As a result, the airline kept hundreds of thousands of passengers in a state of chaos for many weeks on end.  Three years ago, and already forgotten.

The problem with the premature Qantas ‘We’re Sorry’ ads today is that they try to associate what management calls ‘unsustainable losses’ in its full service long haul brand with union actions that haven’t happened, when all of the damage that is already apparent in the international operations of Qantas can be blamed on poor management.

Qantas long haul has resolutely declined to less than one sixth of the international market because it refused to fly one stop services in modern fuel and maintenance efficient airliners to European and Asian centres in competition with Singapore Airline, Cathay Pacific, Thai International and Emirates.  It created those opportunities for its competitors by sticking with a dysfunctional arrangement with British Airways that assumed Australians would tolerate an extra half day via London to get to places smarter competitors realized were there for the taking.

The latest stroke of genius from Qantas management has been to give away half of its capacity to London six months before next year’s Olympics to mid point connections with British Airways flights in Bangkok or Hong Kong, some of which involve gaps of up to five hours between flights while Qantas switches focus to a new venture in China, Singapore, Malaysia or who knows where, with a name like Red Q, which will pretend to be a flag carrier of the new host country in order to take market share from such inept and defenceless local brands as Cathay Pacific or Singapore Airlines.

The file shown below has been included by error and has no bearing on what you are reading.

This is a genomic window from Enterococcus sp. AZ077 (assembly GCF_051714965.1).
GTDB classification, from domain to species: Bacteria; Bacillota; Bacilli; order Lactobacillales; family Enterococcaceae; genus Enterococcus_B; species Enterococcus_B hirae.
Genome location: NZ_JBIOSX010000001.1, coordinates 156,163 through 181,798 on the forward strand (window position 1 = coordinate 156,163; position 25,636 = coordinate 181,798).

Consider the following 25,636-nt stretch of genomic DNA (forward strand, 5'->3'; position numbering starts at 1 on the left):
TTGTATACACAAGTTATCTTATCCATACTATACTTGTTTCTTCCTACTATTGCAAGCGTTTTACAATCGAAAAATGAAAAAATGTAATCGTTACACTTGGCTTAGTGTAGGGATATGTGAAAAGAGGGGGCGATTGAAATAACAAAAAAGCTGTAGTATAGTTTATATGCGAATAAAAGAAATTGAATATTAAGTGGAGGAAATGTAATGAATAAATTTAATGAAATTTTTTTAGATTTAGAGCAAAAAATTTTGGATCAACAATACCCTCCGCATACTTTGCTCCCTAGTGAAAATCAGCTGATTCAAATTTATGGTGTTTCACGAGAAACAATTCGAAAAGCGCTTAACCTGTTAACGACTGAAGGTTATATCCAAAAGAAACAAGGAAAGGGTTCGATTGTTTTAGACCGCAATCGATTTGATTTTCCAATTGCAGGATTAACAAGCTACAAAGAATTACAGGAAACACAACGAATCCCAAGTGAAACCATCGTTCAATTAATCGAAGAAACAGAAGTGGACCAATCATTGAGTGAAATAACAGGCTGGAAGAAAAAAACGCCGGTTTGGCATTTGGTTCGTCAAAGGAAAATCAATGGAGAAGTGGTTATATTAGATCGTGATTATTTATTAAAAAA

It would be laughable in a comedy skit. But it’s the game plan of the current Qantas management, and its going to be flown in single aisle A320s, which can’t even fly non-stop between Kuala Lumpur or Singapore and Sydney or Melbourne anyhow.

The worst result for Qantas in its efforts to convince the public that it is all the fault of the unions that the airline is in such a mess is that it might start to  lose credibility,  especially with its shareholders.

Unless someone blinks these disputes will inevitably be resolved by compulsory arbitration, which means that the claims being made for job security by the license engineers and pilots will be dismissed as outside the court’s jurisdiction, while the pay rise and productivity components will be applied in part or full.

ABC TV reports this morning also claimed incorrectly that Qantas was in dispute with customs and immigration officials at international terminals. This is nonsense. That dispute is between a public service association and a Federal department, and affects all airlines.

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Peter Fray
Peter Fray
Editor-in-chief